- The CA State Assembly has approved a bill which would make childhood vaccinations necessary unless a there is a medical reason to forgo vaccination. If this hotly-contested bill is approved, California will become the third state, in addition to West Virginia and Mississippi, to make childhood vaccinations mandatory regardless of personal or even religious objections.
- The issue has been so contentious that State Senator Richard Pan, a physician who wrote the bill, has had to use security at certain events.
- The main argument in favor of vaccination is that it is a public health measure to ensure that nearly-eliminated diseases, such as mumps, measles, and rubella don't re-emerge as potential epidemic threats.
Now that the link between vaccines and autism has been debunked time and time and time again, the public health debate around universal vaccination has gained traction. Nonetheless, a vocal minority continues to insist that they should have the freedom to determine whether their children are vaccinated. On the other side, public health advocates say that failure to vaccinate puts the entire population at risk, as evidenced by the recent measles outbreak at Disney in California.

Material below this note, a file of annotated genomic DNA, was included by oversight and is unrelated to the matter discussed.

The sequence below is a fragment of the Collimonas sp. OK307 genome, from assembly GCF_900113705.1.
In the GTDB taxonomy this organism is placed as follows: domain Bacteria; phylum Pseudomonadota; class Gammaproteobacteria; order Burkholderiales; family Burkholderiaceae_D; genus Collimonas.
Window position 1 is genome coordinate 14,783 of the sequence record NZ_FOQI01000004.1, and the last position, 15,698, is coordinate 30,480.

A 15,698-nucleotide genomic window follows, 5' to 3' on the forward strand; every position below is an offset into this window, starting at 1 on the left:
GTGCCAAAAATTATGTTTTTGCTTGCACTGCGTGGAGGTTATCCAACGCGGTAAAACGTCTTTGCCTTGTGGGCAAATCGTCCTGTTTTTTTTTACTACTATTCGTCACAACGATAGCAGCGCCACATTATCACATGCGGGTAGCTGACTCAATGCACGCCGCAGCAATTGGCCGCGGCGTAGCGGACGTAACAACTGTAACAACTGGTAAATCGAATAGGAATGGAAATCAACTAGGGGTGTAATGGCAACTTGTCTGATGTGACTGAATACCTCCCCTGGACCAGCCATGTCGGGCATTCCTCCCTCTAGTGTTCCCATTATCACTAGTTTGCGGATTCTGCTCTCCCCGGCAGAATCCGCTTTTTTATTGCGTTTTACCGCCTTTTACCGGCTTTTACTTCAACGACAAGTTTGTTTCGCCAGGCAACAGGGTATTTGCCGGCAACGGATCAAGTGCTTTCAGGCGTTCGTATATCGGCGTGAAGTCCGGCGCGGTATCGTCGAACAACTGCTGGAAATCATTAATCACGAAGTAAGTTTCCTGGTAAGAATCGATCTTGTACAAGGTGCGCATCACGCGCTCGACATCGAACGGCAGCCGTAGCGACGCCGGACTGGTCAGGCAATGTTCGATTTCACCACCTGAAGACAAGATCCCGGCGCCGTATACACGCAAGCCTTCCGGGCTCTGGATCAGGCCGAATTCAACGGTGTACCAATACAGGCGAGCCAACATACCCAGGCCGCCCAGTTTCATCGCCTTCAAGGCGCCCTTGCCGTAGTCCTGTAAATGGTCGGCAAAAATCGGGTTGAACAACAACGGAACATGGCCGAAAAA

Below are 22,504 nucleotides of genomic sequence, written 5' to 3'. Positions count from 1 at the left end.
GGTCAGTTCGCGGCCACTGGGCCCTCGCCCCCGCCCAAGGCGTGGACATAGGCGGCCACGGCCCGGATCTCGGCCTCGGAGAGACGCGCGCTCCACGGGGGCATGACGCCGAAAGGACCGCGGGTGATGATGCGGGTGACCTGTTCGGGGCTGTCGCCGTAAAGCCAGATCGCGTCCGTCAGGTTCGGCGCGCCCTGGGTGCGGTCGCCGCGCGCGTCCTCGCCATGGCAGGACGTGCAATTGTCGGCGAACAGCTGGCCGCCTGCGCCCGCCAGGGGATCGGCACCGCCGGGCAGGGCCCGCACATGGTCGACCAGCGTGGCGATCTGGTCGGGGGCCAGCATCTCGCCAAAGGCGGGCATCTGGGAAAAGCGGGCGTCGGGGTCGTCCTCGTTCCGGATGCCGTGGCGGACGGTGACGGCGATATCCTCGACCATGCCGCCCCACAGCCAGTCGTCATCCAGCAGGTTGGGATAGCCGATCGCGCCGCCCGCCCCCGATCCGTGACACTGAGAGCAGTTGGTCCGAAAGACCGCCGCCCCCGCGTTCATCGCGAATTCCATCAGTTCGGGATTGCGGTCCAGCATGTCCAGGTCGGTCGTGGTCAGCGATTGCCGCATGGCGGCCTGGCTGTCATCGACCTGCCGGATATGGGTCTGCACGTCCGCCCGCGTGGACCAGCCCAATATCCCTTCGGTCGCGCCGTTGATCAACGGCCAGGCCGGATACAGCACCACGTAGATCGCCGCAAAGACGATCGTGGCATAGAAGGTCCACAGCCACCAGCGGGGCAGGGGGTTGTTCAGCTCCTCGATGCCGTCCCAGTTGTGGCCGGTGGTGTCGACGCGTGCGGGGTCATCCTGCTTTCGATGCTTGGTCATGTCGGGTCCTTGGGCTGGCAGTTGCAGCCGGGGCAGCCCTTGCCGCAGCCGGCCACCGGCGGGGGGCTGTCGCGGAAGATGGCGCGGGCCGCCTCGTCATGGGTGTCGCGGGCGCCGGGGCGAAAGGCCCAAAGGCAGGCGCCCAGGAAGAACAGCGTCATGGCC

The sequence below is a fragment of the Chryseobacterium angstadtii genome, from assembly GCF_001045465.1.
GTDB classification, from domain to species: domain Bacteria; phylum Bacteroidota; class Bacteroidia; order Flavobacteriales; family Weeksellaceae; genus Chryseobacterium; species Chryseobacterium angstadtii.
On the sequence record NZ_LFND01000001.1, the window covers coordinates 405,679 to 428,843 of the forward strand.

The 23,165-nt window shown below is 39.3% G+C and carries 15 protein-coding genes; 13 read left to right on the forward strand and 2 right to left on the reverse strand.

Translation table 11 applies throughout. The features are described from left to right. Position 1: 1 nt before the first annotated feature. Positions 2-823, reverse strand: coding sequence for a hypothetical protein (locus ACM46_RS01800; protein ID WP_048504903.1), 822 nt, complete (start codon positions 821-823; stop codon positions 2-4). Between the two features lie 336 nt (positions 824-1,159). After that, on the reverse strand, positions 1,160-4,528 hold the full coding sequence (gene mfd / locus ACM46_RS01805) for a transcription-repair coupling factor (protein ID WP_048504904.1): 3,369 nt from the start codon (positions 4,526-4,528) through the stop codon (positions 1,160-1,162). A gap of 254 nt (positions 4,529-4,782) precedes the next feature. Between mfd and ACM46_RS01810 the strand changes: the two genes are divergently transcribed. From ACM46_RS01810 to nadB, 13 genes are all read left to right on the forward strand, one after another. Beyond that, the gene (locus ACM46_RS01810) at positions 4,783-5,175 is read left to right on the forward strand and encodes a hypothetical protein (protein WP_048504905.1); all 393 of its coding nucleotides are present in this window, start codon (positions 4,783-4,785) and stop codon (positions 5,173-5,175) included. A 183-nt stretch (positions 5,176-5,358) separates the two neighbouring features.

The bill makes provisions for those who do not want to vaccinate their children by stipulating that failure to vaccinate means parents must home-school their unvaccinated children, or use off-campus independent study programs at public schools. Opponents of the bill are planning aggressive legal campaigns to thwart the progress of the bill, but in the end, most onlookers expect that Gov. Jerry Brown will sign it, though he has not publicly taken a position as of Friday morning.